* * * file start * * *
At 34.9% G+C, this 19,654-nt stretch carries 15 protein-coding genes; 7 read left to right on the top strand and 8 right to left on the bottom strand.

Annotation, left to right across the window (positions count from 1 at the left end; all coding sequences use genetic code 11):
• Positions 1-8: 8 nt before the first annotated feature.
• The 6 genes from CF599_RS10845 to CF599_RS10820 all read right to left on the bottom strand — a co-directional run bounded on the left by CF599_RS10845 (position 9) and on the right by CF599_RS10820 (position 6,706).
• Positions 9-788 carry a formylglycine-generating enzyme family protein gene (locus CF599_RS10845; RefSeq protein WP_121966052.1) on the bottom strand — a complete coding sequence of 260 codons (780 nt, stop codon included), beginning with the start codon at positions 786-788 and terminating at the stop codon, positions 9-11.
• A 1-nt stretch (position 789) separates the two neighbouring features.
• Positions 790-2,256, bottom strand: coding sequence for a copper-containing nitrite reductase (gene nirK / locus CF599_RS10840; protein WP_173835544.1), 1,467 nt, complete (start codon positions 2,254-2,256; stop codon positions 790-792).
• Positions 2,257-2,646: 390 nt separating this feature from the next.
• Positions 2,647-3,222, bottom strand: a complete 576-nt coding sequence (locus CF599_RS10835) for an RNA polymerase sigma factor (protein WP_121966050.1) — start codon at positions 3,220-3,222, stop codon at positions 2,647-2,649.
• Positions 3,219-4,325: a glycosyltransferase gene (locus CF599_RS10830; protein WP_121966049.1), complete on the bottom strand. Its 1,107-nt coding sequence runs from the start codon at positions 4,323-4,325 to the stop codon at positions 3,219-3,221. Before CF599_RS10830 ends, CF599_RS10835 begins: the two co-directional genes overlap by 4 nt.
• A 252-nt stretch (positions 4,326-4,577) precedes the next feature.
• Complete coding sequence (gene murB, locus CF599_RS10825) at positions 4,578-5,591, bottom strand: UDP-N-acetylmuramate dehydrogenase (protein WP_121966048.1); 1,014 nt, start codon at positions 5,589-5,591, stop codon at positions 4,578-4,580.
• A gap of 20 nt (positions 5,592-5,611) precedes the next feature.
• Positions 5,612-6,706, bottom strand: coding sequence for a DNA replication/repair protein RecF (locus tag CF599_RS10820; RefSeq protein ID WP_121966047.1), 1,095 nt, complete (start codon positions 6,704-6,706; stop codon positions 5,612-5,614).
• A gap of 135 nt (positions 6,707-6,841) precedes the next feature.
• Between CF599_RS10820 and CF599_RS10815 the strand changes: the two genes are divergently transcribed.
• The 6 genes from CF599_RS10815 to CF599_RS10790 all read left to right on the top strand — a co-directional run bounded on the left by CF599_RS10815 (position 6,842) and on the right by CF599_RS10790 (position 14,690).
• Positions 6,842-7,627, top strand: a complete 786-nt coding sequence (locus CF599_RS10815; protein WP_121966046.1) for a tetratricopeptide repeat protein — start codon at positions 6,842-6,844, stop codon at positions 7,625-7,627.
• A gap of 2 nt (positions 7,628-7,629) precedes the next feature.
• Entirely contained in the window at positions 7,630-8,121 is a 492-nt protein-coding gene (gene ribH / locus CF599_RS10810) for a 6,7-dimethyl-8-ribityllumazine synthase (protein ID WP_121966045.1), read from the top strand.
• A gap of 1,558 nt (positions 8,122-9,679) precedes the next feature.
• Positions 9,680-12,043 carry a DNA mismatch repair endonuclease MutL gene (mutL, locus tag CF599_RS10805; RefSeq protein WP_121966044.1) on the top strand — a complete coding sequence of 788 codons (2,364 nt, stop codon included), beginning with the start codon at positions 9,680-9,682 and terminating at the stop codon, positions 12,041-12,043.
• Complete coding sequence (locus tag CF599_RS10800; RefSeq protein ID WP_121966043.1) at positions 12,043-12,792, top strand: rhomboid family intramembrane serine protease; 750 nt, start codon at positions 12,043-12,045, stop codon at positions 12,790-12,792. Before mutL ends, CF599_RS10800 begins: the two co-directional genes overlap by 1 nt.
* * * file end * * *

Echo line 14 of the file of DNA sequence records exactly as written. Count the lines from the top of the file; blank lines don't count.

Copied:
• Positions 5,612-6,706, bottom strand: coding sequence for a DNA replication/repair protein RecF (locus tag CF599_RS10820; RefSeq protein ID WP_121966047.1), 1,095 nt, complete (start codon positions 6,704-6,706; stop codon positions 5,612-5,614).